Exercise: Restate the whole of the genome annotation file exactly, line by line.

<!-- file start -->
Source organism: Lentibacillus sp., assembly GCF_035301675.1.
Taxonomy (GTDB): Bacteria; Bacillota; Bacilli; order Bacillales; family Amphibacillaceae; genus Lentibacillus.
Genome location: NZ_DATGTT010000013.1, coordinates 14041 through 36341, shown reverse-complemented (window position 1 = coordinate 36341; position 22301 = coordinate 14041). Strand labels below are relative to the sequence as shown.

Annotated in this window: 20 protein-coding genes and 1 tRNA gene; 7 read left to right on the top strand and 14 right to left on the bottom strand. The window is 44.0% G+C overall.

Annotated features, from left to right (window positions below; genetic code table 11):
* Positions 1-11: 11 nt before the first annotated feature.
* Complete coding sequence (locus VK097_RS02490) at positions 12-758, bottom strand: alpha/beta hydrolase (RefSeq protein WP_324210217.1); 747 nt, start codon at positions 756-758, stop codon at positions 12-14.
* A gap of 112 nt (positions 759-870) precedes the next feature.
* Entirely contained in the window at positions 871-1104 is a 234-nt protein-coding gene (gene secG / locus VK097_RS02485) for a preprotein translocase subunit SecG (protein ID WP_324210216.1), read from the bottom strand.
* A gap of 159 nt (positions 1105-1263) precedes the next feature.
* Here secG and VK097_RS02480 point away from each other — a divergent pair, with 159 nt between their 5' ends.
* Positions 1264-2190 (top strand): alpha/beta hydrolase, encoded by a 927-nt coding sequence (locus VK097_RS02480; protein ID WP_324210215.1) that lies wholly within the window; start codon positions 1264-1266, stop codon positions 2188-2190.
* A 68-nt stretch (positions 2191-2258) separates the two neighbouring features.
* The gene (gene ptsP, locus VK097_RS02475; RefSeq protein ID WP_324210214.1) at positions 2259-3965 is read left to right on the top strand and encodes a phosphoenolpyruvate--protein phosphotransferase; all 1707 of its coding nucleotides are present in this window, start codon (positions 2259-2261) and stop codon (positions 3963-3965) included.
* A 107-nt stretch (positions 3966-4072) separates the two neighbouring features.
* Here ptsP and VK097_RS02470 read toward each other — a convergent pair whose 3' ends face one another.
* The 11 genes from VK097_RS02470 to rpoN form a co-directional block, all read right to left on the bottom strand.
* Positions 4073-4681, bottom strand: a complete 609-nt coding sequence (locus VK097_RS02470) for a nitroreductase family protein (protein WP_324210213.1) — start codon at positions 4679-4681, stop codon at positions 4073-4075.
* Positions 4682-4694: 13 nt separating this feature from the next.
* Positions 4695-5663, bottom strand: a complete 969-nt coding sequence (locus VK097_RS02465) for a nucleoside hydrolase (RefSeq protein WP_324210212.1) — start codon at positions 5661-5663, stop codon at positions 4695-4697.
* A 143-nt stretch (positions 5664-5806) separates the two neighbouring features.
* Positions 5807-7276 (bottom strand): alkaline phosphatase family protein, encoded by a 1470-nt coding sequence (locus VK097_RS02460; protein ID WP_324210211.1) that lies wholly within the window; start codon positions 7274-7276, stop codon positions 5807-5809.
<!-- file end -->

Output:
Source organism: Lentibacillus sp., assembly GCF_035301675.1.
Taxonomy (GTDB): Bacteria; Bacillota; Bacilli; order Bacillales; family Amphibacillaceae; genus Lentibacillus.
Genome location: NZ_DATGTT010000013.1, coordinates 14041 through 36341, shown reverse-complemented (window position 1 = coordinate 36341; position 22301 = coordinate 14041). Strand labels below are relative to the sequence as shown.

Annotated in this window: 20 protein-coding genes and 1 tRNA gene; 7 read left to right on the top strand and 14 right to left on the bottom strand. The window is 44.0% G+C overall.

Annotated features, from left to right (window positions below; genetic code table 11):
* Positions 1-11: 11 nt before the first annotated feature.
* Complete coding sequence (locus VK097_RS02490) at positions 12-758, bottom strand: alpha/beta hydrolase (RefSeq protein WP_324210217.1); 747 nt, start codon at positions 756-758, stop codon at positions 12-14.
* A gap of 112 nt (positions 759-870) precedes the next feature.
* Entirely contained in the window at positions 871-1104 is a 234-nt protein-coding gene (gene secG / locus VK097_RS02485) for a preprotein translocase subunit SecG (protein ID WP_324210216.1), read from the bottom strand.
* A gap of 159 nt (positions 1105-1263) precedes the next feature.
* Here secG and VK097_RS02480 point away from each other — a divergent pair, with 159 nt between their 5' ends.
* Positions 1264-2190 (top strand): alpha/beta hydrolase, encoded by a 927-nt coding sequence (locus VK097_RS02480; protein ID WP_324210215.1) that lies wholly within the window; start codon positions 1264-1266, stop codon positions 2188-2190.
* A 68-nt stretch (positions 2191-2258) separates the two neighbouring features.
* The gene (gene ptsP, locus VK097_RS02475; RefSeq protein ID WP_324210214.1) at positions 2259-3965 is read left to right on the top strand and encodes a phosphoenolpyruvate--protein phosphotransferase; all 1707 of its coding nucleotides are present in this window, start codon (positions 2259-2261) and stop codon (positions 3963-3965) included.
* A 107-nt stretch (positions 3966-4072) separates the two neighbouring features.
* Here ptsP and VK097_RS02470 read toward each other — a convergent pair whose 3' ends face one another.
* The 11 genes from VK097_RS02470 to rpoN form a co-directional block, all read right to left on the bottom strand.
* Positions 4073-4681, bottom strand: a complete 609-nt coding sequence (locus VK097_RS02470) for a nitroreductase family protein (protein WP_324210213.1) — start codon at positions 4679-4681, stop codon at positions 4073-4075.
* Positions 4682-4694: 13 nt separating this feature from the next.
* Positions 4695-5663, bottom strand: a complete 969-nt coding sequence (locus VK097_RS02465) for a nucleoside hydrolase (RefSeq protein WP_324210212.1) — start codon at positions 5661-5663, stop codon at positions 4695-4697.
* A 143-nt stretch (positions 5664-5806) separates the two neighbouring features.
* Positions 5807-7276 (bottom strand): alkaline phosphatase family protein, encoded by a 1470-nt coding sequence (locus VK097_RS02460; protein ID WP_324210211.1) that lies wholly within the window; start codon positions 7274-7276, stop codon positions 5807-5809.